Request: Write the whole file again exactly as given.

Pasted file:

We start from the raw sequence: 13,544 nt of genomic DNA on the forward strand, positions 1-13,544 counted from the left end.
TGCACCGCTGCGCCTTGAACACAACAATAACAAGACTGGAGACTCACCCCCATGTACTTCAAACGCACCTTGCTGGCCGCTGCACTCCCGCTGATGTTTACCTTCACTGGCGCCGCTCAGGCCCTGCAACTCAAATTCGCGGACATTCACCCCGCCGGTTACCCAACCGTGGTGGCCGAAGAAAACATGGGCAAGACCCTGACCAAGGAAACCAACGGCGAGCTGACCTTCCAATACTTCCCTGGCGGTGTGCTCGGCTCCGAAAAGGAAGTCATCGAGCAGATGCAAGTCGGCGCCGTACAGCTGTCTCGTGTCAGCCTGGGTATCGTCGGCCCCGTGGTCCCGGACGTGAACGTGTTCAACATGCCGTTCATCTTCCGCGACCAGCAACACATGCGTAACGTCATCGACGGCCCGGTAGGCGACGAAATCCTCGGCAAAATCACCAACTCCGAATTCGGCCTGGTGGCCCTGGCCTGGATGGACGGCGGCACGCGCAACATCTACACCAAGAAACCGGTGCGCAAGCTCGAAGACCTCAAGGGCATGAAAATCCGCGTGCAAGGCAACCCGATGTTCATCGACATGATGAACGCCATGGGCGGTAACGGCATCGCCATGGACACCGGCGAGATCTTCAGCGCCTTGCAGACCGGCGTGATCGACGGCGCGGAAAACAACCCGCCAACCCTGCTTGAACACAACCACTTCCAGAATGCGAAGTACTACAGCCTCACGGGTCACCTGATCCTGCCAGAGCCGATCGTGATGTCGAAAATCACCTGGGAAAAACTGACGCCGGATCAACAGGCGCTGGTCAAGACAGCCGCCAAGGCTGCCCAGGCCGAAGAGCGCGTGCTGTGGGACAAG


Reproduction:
We start from the raw sequence: 13,544 nt of genomic DNA on the forward strand, positions 1-13,544 counted from the left end.
TGCACCGCTGCGCCTTGAACACAACAATAACAAGACTGGAGACTCACCCCCATGTACTTCAAACGCACCTTGCTGGCCGCTGCACTCCCGCTGATGTTTACCTTCACTGGCGCCGCTCAGGCCCTGCAACTCAAATTCGCGGACATTCACCCCGCCGGTTACCCAACCGTGGTGGCCGAAGAAAACATGGGCAAGACCCTGACCAAGGAAACCAACGGCGAGCTGACCTTCCAATACTTCCCTGGCGGTGTGCTCGGCTCCGAAAAGGAAGTCATCGAGCAGATGCAAGTCGGCGCCGTACAGCTGTCTCGTGTCAGCCTGGGTATCGTCGGCCCCGTGGTCCCGGACGTGAACGTGTTCAACATGCCGTTCATCTTCCGCGACCAGCAACACATGCGTAACGTCATCGACGGCCCGGTAGGCGACGAAATCCTCGGCAAAATCACCAACTCCGAATTCGGCCTGGTGGCCCTGGCCTGGATGGACGGCGGCACGCGCAACATCTACACCAAGAAACCGGTGCGCAAGCTCGAAGACCTCAAGGGCATGAAAATCCGCGTGCAAGGCAACCCGATGTTCATCGACATGATGAACGCCATGGGCGGTAACGGCATCGCCATGGACACCGGCGAGATCTTCAGCGCCTTGCAGACCGGCGTGATCGACGGCGCGGAAAACAACCCGCCAACCCTGCTTGAACACAACCACTTCCAGAATGCGAAGTACTACAGCCTCACGGGTCACCTGATCCTGCCAGAGCCGATCGTGATGTCGAAAATCACCTGGGAAAAACTGACGCCGGATCAACAGGCGCTGGTCAAGACAGCCGCCAAGGCTGCCCAGGCCGAAGAGCGCGTGCTGTGGGACAAG